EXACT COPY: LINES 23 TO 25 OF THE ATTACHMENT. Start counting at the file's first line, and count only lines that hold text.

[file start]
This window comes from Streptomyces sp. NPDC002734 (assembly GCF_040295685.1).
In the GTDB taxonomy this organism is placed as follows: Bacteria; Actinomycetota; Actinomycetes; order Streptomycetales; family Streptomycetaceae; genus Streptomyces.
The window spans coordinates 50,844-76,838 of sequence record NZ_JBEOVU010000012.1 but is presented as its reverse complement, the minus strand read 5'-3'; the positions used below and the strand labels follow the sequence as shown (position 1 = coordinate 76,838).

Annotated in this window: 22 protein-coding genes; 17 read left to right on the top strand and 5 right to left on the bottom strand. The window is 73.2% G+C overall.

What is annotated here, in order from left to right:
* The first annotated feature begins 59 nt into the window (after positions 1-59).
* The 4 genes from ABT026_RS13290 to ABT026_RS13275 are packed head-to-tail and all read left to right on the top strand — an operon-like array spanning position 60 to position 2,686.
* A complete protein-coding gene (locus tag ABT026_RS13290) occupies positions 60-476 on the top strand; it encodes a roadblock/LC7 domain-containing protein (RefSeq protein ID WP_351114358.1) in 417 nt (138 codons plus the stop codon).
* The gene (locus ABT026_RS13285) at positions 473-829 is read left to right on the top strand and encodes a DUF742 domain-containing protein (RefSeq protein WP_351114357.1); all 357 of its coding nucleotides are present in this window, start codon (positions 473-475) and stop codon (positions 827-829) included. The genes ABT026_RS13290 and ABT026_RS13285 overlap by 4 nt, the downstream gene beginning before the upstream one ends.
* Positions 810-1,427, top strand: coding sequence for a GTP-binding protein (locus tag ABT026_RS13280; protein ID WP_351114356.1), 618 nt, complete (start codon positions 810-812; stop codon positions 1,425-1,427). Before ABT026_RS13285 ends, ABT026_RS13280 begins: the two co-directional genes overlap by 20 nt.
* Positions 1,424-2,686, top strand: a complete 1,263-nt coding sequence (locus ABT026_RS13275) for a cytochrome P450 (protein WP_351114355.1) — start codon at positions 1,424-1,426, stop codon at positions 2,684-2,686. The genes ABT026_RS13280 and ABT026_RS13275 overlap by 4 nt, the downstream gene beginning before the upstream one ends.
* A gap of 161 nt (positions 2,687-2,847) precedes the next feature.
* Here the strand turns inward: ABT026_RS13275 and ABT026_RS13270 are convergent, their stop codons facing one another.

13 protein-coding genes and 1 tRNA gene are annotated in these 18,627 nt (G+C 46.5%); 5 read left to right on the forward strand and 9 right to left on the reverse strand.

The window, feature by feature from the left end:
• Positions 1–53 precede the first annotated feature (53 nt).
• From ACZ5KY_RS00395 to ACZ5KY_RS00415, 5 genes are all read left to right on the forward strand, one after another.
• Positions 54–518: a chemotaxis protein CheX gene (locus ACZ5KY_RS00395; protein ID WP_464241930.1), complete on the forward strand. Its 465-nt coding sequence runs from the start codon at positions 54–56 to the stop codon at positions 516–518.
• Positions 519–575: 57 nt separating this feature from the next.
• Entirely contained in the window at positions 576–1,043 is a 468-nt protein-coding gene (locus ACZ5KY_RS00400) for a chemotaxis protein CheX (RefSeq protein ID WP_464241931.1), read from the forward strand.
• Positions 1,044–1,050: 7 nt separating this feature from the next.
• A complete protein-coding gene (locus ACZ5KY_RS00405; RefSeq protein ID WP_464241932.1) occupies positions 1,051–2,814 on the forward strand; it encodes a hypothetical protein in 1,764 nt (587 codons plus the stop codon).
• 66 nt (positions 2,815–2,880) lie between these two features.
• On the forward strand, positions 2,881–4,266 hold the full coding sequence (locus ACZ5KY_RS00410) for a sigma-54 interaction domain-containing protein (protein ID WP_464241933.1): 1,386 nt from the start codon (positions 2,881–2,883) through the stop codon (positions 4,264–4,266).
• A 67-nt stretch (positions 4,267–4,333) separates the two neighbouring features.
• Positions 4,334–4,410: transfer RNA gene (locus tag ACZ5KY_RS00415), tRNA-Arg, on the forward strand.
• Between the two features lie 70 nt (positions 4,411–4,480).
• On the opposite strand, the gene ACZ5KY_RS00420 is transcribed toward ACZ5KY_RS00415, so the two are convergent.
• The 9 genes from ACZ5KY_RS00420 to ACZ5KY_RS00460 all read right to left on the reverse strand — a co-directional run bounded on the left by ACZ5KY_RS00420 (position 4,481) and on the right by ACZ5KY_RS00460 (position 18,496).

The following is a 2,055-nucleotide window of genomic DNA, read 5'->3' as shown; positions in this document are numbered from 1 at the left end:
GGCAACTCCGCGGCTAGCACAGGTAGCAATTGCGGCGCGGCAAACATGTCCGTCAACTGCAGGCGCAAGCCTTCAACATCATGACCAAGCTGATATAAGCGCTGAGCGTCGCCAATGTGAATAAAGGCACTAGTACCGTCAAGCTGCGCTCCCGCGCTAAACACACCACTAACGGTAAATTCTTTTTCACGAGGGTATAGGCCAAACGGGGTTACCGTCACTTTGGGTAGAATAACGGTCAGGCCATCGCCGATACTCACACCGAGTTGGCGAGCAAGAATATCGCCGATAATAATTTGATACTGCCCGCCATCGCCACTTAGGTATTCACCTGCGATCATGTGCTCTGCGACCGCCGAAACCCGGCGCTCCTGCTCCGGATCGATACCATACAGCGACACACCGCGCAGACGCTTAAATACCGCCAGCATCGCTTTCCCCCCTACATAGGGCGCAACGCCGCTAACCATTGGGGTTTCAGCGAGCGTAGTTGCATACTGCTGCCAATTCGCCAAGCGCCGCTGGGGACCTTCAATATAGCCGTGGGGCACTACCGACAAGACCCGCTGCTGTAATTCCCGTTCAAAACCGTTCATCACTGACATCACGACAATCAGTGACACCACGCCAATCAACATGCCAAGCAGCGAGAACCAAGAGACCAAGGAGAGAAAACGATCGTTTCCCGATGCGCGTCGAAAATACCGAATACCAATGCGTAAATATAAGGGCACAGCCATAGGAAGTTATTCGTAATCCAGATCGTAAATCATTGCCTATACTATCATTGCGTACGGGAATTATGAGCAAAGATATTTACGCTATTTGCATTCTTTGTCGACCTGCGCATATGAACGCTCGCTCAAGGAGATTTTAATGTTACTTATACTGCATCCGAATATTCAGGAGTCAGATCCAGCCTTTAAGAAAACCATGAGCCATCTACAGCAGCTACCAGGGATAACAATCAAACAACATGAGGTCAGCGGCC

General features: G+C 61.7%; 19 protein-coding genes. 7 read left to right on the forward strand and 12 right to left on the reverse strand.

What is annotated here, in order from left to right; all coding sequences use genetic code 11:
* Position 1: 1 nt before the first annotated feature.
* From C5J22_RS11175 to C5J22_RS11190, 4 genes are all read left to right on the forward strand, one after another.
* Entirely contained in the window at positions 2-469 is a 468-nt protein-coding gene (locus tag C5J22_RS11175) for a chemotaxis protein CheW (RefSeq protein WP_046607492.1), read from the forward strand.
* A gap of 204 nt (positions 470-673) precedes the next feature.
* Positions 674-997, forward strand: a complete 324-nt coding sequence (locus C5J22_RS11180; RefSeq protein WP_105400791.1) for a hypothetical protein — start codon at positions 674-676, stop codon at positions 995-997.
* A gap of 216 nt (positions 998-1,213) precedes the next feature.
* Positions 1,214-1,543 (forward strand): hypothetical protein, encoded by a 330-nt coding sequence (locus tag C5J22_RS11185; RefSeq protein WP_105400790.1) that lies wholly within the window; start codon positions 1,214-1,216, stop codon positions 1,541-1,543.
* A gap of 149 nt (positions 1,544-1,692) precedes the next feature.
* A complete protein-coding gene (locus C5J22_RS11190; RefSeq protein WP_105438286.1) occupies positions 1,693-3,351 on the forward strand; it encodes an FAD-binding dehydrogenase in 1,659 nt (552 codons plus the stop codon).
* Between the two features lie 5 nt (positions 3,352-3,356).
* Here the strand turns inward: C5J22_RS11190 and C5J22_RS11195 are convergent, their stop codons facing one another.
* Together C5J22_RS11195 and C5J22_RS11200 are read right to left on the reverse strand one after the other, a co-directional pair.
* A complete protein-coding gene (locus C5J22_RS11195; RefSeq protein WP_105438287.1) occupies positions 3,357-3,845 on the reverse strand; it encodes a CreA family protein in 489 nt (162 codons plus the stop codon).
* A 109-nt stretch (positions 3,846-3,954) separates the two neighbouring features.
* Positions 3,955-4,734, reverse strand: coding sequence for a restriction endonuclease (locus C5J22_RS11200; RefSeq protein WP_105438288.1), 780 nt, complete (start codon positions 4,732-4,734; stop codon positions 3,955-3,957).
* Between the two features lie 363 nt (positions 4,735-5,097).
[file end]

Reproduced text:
• 66 nt (positions 2,815–2,880) lie between these two features.
• On the forward strand, positions 2,881–4,266 hold the full coding sequence (locus ACZ5KY_RS00410) for a sigma-54 interaction domain-containing protein (protein ID WP_464241933.1): 1,386 nt from the start codon (positions 2,881–2,883) through the stop codon (positions 4,264–4,266).
• A 67-nt stretch (positions 4,267–4,333) separates the two neighbouring features.